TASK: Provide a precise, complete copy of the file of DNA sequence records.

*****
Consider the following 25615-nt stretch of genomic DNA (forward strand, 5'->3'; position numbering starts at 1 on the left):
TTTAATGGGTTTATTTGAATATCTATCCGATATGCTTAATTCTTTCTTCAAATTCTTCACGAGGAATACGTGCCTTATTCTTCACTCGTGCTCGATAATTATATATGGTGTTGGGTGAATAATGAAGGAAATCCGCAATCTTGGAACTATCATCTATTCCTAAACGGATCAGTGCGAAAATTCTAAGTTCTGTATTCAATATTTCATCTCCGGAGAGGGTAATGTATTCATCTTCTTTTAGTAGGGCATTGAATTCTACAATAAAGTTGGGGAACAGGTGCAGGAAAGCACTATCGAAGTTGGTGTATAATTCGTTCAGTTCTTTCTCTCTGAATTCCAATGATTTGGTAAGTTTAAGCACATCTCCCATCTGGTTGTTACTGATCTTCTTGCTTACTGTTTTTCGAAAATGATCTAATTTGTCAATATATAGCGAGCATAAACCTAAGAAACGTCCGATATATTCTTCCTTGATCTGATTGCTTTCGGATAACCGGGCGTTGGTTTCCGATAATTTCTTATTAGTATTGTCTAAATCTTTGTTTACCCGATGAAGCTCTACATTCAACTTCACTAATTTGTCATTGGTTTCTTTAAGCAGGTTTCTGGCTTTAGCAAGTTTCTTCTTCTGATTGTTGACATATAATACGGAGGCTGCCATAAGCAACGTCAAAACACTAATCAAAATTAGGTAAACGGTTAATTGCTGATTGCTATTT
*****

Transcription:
Consider the following 25615-nt stretch of genomic DNA (forward strand, 5'->3'; position numbering starts at 1 on the left):
TTTAATGGGTTTATTTGAATATCTATCCGATATGCTTAATTCTTTCTTCAAATTCTTCACGAGGAATACGTGCCTTATTCTTCACTCGTGCTCGATAATTATATATGGTGTTGGGTGAATAATGAAGGAAATCCGCAATCTTGGAACTATCATCTATTCCTAAACGGATCAGTGCGAAAATTCTAAGTTCTGTATTCAATATTTCATCTCCGGAGAGGGTAATGTATTCATCTTCTTTTAGTAGGGCATTGAATTCTACAATAAAGTTGGGGAACAGGTGCAGGAAAGCACTATCGAAGTTGGTGTATAATTCGTTCAGTTCTTTCTCTCTGAATTCCAATGATTTGGTAAGTTTAAGCACATCTCCCATCTGGTTGTTACTGATCTTCTTGCTTACTGTTTTTCGAAAATGATCTAATTTGTCAATATATAGCGAGCATAAACCTAAGAAACGTCCGATATATTCTTCCTTGATCTGATTGCTTTCGGATAACCGGGCGTTGGTTTCCGATAATTTCTTATTAGTATTGTCTAAATCTTTGTTTACCCGATGAAGCTCTACATTCAACTTCACTAATTTGTCATTGGTTTCTTTAAGCAGGTTTCTGGCTTTAGCAAGTTTCTTCTTCTGATTGTTGACATATAATACGGAGGCTGCCATAAGCAACGTCAAAACACTAATCAAAATTAGGTAAACGGTTAATTGCTGATTGCTATTT